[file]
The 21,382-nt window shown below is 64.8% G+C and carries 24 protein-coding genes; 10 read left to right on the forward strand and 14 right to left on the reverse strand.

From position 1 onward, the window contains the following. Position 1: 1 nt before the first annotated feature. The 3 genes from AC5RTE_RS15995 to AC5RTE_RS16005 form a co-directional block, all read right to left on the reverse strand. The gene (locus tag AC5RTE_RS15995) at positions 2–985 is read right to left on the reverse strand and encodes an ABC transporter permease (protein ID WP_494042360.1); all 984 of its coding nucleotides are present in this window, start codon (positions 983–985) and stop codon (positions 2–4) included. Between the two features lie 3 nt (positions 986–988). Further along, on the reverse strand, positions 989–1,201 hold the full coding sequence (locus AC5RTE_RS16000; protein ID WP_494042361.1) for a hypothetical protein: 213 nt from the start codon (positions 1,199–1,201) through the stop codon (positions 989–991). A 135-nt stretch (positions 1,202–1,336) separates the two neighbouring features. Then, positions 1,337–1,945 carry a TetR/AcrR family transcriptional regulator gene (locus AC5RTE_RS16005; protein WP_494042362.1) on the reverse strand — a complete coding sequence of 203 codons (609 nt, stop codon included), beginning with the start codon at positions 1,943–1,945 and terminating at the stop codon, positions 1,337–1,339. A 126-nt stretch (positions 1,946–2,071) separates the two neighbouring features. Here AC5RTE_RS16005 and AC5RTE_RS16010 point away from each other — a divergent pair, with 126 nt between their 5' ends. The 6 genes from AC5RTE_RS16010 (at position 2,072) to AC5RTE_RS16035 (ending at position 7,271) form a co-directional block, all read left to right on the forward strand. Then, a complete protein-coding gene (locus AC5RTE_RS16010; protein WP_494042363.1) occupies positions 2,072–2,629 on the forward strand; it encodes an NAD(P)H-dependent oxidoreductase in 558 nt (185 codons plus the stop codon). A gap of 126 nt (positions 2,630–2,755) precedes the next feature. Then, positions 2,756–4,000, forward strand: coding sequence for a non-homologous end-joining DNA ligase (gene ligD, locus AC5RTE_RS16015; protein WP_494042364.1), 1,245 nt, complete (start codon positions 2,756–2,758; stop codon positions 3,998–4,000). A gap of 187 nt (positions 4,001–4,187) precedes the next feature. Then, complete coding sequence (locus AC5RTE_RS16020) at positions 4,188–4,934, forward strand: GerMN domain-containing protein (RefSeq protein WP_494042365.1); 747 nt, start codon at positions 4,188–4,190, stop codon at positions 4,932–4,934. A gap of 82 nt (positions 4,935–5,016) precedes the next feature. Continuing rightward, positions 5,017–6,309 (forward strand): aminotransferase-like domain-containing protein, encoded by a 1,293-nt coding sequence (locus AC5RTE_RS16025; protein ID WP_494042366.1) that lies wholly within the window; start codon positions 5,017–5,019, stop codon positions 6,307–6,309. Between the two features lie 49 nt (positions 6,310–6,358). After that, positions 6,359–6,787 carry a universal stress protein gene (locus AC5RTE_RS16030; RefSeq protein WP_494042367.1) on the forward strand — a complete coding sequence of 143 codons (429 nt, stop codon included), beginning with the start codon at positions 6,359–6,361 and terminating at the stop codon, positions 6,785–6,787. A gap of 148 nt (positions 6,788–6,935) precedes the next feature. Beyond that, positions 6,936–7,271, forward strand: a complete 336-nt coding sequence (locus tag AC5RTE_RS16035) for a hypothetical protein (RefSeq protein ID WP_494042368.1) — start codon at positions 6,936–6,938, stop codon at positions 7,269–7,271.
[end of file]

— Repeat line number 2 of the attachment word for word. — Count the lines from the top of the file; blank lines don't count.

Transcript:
From position 1 onward, the window contains the following. Position 1: 1 nt before the first annotated feature. The 3 genes from AC5RTE_RS15995 to AC5RTE_RS16005 form a co-directional block, all read right to left on the reverse strand. The gene (locus tag AC5RTE_RS15995) at positions 2–985 is read right to left on the reverse strand and encodes an ABC transporter permease (protein ID WP_494042360.1); all 984 of its coding nucleotides are present in this window, start codon (positions 983–985) and stop codon (positions 2–4) included. Between the two features lie 3 nt (positions 986–988). Further along, on the reverse strand, positions 989–1,201 hold the full coding sequence (locus AC5RTE_RS16000; protein ID WP_494042361.1) for a hypothetical protein: 213 nt from the start codon (positions 1,199–1,201) through the stop codon (positions 989–991). A 135-nt stretch (positions 1,202–1,336) separates the two neighbouring features. Then, positions 1,337–1,945 carry a TetR/AcrR family transcriptional regulator gene (locus AC5RTE_RS16005; protein WP_494042362.1) on the reverse strand — a complete coding sequence of 203 codons (609 nt, stop codon included), beginning with the start codon at positions 1,943–1,945 and terminating at the stop codon, positions 1,337–1,339. A 126-nt stretch (positions 1,946–2,071) separates the two neighbouring features. Here AC5RTE_RS16005 and AC5RTE_RS16010 point away from each other — a divergent pair, with 126 nt between their 5' ends. The 6 genes from AC5RTE_RS16010 (at position 2,072) to AC5RTE_RS16035 (ending at position 7,271) form a co-directional block, all read left to right on the forward strand. Then, a complete protein-coding gene (locus AC5RTE_RS16010; protein WP_494042363.1) occupies positions 2,072–2,629 on the forward strand; it encodes an NAD(P)H-dependent oxidoreductase in 558 nt (185 codons plus the stop codon). A gap of 126 nt (positions 2,630–2,755) precedes the next feature. Then, positions 2,756–4,000, forward strand: coding sequence for a non-homologous end-joining DNA ligase (gene ligD, locus AC5RTE_RS16015; protein WP_494042364.1), 1,245 nt, complete (start codon positions 2,756–2,758; stop codon positions 3,998–4,000). A gap of 187 nt (positions 4,001–4,187) precedes the next feature. Then, complete coding sequence (locus AC5RTE_RS16020) at positions 4,188–4,934, forward strand: GerMN domain-containing protein (RefSeq protein WP_494042365.1); 747 nt, start codon at positions 4,188–4,190, stop codon at positions 4,932–4,934. A gap of 82 nt (positions 4,935–5,016) precedes the next feature. Continuing rightward, positions 5,017–6,309 (forward strand): aminotransferase-like domain-containing protein, encoded by a 1,293-nt coding sequence (locus AC5RTE_RS16025; protein ID WP_494042366.1) that lies wholly within the window; start codon positions 5,017–5,019, stop codon positions 6,307–6,309. Between the two features lie 49 nt (positions 6,310–6,358). After that, positions 6,359–6,787 carry a universal stress protein gene (locus AC5RTE_RS16030; RefSeq protein WP_494042367.1) on the forward strand — a complete coding sequence of 143 codons (429 nt, stop codon included), beginning with the start codon at positions 6,359–6,361 and terminating at the stop codon, positions 6,785–6,787. A gap of 148 nt (positions 6,788–6,935) precedes the next feature. Beyond that, positions 6,936–7,271, forward strand: a complete 336-nt coding sequence (locus tag AC5RTE_RS16035) for a hypothetical protein (RefSeq protein ID WP_494042368.1) — start codon at positions 6,936–6,938, stop codon at positions 7,269–7,271.